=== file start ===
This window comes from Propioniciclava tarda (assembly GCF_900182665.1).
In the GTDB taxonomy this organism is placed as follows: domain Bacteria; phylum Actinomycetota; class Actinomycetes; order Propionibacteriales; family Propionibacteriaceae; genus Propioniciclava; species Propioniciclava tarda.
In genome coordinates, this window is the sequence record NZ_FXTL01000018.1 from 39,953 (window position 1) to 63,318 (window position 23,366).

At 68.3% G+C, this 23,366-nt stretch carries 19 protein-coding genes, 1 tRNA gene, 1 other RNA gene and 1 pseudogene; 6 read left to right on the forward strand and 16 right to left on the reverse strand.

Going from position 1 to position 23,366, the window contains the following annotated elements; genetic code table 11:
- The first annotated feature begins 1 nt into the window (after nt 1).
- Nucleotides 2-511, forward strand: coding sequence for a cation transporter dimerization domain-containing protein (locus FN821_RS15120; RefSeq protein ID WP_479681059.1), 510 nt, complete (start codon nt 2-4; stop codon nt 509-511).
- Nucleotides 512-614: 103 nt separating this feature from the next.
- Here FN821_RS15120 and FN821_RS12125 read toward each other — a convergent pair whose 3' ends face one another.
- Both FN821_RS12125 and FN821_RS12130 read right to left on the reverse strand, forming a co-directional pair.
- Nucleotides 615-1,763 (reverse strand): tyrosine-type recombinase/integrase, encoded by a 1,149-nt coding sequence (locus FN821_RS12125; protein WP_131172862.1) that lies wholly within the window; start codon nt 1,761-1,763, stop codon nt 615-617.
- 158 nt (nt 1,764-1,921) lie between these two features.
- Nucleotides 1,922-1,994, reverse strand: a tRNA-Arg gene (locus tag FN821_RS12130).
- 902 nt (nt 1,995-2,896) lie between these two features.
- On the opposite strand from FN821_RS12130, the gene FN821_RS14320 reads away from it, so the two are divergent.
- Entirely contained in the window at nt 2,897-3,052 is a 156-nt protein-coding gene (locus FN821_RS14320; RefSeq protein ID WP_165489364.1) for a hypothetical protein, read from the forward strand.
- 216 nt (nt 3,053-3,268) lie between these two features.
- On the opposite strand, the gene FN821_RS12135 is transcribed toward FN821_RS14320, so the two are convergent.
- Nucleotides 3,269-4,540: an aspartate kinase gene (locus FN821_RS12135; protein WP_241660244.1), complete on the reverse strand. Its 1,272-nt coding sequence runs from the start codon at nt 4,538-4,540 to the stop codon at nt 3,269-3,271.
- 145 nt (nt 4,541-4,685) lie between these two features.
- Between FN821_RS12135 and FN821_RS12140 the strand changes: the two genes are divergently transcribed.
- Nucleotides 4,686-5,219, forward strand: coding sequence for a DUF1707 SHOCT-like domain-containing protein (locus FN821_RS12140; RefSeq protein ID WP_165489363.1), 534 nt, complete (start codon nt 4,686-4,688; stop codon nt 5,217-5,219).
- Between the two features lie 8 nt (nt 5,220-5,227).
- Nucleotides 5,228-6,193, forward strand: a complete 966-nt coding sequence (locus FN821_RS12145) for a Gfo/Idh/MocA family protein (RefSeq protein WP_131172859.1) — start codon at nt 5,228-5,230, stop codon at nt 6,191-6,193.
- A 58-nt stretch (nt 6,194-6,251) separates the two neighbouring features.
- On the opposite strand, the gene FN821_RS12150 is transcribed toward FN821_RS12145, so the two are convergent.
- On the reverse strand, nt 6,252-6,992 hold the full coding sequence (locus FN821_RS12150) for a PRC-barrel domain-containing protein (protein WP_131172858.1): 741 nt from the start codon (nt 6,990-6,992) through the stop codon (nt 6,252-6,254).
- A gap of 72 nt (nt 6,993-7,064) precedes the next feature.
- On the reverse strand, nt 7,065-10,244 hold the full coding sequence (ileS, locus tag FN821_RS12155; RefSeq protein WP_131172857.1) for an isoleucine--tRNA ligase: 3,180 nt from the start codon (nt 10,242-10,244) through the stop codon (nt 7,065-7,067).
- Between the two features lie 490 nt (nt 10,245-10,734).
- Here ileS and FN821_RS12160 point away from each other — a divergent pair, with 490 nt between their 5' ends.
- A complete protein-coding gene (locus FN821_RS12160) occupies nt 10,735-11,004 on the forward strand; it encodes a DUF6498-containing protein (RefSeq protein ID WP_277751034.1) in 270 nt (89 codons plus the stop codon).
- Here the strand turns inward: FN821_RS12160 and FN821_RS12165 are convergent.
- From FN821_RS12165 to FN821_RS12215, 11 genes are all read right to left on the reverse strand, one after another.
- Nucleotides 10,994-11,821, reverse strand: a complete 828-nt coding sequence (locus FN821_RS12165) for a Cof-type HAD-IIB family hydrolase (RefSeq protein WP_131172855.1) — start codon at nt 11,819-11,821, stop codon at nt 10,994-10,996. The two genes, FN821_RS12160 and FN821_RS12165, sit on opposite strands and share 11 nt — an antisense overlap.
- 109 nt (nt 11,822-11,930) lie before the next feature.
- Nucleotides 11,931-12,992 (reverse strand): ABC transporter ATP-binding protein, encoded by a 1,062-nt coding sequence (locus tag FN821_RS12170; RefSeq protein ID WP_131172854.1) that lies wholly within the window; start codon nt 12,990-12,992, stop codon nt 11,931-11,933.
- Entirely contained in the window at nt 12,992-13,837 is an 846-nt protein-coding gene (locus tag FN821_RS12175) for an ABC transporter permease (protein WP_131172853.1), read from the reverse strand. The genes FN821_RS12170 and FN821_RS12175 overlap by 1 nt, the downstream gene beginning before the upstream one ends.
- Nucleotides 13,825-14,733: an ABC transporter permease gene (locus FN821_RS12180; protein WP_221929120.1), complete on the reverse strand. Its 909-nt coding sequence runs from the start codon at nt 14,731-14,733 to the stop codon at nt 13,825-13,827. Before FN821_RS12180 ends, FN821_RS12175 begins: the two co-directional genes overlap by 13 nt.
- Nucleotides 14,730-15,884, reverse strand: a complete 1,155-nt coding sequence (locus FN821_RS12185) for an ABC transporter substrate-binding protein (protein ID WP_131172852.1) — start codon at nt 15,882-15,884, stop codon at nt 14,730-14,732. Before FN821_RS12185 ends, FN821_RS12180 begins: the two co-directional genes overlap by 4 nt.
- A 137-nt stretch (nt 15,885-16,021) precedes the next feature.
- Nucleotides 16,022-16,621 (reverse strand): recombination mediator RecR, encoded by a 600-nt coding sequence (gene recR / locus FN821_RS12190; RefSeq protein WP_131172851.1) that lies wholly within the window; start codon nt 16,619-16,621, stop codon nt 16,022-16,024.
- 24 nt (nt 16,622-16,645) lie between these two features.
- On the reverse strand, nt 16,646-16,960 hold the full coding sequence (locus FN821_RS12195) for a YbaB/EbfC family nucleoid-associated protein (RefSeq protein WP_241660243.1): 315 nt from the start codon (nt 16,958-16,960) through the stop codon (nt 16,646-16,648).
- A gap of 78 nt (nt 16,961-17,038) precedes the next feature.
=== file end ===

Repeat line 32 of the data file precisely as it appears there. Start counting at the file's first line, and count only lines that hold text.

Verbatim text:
- A complete protein-coding gene (locus FN821_RS12160) occupies nt 10,735-11,004 on the forward strand; it encodes a DUF6498-containing protein (RefSeq protein ID WP_277751034.1) in 270 nt (89 codons plus the stop codon).